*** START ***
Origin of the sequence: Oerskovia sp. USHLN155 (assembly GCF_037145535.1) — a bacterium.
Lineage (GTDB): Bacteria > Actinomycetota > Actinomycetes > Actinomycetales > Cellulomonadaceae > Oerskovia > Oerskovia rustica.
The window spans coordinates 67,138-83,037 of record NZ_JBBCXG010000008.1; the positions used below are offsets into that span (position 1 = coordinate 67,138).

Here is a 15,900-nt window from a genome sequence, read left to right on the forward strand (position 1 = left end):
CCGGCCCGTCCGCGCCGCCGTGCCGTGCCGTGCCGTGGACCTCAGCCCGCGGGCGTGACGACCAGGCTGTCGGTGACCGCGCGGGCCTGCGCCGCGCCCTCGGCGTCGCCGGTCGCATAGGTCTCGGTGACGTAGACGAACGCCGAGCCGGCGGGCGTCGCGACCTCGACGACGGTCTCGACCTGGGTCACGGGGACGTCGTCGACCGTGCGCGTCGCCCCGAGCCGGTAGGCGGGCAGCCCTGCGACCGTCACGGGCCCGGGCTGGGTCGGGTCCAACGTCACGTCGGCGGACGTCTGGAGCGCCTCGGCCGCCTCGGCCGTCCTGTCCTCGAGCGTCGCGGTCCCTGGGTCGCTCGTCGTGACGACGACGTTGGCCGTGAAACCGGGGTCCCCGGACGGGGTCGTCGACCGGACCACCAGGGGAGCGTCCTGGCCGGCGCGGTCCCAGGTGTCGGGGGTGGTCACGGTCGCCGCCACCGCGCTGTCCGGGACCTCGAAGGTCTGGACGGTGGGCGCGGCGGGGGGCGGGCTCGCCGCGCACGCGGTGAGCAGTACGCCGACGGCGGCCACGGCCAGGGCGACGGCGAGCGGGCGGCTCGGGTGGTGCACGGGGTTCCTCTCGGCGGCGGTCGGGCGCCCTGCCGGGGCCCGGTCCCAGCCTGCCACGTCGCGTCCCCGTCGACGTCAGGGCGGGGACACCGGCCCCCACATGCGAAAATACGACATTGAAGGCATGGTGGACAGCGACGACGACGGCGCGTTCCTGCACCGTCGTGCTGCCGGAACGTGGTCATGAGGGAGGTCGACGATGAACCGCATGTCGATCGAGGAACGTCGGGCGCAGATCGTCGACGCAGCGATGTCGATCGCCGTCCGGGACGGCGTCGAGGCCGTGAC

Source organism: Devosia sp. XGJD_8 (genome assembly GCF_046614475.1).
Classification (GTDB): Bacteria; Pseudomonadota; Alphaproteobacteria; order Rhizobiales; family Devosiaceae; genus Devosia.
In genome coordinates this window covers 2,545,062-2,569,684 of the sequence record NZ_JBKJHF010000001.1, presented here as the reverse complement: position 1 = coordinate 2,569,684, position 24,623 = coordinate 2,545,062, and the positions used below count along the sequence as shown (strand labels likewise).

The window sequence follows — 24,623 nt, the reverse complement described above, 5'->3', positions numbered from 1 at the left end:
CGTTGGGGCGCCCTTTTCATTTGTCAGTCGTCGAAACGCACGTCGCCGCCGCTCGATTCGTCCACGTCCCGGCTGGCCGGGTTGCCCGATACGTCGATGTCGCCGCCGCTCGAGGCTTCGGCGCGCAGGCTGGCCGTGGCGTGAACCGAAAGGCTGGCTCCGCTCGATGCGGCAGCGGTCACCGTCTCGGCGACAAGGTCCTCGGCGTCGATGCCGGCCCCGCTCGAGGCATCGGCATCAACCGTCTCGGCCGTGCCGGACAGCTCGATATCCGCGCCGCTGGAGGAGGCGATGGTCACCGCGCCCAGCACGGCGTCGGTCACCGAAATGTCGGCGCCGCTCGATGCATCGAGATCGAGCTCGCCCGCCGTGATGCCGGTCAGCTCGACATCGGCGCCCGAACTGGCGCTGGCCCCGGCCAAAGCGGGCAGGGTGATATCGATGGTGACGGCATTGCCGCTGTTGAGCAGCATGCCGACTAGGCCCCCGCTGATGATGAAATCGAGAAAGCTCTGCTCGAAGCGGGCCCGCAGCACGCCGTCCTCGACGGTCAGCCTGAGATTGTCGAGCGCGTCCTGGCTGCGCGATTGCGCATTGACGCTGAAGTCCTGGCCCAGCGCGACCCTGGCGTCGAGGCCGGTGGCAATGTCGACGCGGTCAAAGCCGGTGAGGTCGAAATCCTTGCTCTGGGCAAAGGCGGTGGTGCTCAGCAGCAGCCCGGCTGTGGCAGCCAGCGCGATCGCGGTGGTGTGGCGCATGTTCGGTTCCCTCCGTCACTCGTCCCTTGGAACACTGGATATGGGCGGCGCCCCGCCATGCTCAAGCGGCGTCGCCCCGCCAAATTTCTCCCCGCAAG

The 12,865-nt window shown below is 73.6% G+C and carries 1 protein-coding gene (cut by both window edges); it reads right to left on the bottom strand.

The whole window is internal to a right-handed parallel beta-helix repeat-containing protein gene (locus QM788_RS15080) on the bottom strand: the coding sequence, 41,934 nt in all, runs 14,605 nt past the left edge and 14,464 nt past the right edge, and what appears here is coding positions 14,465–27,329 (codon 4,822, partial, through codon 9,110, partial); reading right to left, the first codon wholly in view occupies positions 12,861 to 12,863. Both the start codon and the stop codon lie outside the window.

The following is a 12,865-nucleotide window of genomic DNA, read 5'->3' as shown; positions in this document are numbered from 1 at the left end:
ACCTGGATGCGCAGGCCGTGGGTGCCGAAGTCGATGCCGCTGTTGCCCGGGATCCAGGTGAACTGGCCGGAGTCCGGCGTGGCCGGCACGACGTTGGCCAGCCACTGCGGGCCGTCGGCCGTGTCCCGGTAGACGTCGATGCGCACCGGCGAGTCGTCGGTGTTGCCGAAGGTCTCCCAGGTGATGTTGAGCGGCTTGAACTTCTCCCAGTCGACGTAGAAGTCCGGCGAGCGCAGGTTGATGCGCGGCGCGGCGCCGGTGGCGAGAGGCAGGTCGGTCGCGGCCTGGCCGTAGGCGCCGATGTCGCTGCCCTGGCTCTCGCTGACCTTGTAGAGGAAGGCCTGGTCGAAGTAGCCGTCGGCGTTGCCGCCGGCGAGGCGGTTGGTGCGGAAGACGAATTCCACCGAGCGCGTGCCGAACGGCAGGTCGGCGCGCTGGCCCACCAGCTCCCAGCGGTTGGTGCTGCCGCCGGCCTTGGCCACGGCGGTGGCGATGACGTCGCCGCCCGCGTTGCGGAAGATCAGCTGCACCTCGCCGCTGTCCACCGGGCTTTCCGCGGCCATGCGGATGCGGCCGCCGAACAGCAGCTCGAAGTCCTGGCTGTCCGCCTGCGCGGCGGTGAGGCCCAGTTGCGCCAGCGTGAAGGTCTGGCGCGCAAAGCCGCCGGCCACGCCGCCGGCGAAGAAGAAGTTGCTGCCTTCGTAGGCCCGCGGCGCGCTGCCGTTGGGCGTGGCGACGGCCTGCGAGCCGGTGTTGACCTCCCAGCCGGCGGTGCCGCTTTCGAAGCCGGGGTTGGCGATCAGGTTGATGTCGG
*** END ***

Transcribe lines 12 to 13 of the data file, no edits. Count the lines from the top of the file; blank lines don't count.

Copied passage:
The whole window is internal to a right-handed parallel beta-helix repeat-containing protein gene (locus QM788_RS15080) on the bottom strand: the coding sequence, 41,934 nt in all, runs 14,605 nt past the left edge and 14,464 nt past the right edge, and what appears here is coding positions 14,465–27,329 (codon 4,822, partial, through codon 9,110, partial); reading right to left, the first codon wholly in view occupies positions 12,861 to 12,863. Both the start codon and the stop codon lie outside the window.

The following is a 12,865-nucleotide window of genomic DNA, read 5'->3' as shown; positions in this document are numbered from 1 at the left end: